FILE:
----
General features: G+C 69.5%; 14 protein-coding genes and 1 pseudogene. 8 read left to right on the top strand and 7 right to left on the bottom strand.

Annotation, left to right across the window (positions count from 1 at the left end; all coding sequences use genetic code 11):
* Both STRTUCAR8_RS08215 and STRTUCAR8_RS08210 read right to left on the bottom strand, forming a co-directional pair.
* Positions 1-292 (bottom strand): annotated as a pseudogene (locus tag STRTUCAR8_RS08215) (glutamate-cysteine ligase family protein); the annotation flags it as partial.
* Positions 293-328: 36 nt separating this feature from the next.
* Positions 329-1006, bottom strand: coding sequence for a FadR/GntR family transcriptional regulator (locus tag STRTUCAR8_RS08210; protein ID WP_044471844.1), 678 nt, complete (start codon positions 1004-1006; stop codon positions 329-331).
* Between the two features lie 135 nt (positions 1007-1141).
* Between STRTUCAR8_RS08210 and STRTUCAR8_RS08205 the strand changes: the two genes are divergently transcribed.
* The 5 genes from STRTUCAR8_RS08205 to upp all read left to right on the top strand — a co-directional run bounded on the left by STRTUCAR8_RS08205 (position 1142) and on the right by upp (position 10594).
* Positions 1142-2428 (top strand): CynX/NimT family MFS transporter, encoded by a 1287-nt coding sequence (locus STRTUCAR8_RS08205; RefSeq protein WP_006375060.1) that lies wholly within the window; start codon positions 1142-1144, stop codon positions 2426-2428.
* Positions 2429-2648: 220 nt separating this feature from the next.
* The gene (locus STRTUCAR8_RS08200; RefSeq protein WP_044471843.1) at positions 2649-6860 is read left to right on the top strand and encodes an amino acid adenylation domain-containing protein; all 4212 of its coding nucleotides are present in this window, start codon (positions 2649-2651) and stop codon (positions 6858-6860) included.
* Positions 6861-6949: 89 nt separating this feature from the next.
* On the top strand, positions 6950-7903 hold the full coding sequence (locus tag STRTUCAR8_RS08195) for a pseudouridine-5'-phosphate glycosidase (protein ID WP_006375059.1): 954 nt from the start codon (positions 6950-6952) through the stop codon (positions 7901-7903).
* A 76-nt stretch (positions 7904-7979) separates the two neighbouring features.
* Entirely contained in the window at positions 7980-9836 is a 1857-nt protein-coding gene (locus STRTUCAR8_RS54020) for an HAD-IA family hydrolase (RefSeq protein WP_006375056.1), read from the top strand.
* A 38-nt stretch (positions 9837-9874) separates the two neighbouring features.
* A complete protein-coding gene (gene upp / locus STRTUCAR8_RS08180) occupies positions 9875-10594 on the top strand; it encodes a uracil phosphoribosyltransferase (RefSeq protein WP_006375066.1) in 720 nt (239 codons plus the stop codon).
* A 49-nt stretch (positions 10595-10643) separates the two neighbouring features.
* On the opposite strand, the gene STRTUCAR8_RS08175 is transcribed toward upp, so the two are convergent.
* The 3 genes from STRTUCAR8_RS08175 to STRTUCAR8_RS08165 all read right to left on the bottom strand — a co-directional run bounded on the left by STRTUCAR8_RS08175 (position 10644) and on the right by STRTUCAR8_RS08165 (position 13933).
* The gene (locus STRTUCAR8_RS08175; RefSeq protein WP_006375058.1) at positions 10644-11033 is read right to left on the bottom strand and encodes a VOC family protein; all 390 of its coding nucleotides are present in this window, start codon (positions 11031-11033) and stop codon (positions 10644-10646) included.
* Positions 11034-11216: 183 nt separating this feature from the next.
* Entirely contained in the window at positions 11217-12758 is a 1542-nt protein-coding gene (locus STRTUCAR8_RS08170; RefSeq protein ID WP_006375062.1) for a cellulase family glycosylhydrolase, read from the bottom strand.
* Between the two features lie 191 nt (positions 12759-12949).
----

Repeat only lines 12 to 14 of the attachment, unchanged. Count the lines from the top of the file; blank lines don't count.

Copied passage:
* The gene (locus STRTUCAR8_RS08200; RefSeq protein WP_044471843.1) at positions 2649-6860 is read left to right on the top strand and encodes an amino acid adenylation domain-containing protein; all 4212 of its coding nucleotides are present in this window, start codon (positions 2649-2651) and stop codon (positions 6858-6860) included.
* Positions 6861-6949: 89 nt separating this feature from the next.
* On the top strand, positions 6950-7903 hold the full coding sequence (locus tag STRTUCAR8_RS08195) for a pseudouridine-5'-phosphate glycosidase (protein ID WP_006375059.1): 954 nt from the start codon (positions 6950-6952) through the stop codon (positions 7901-7903).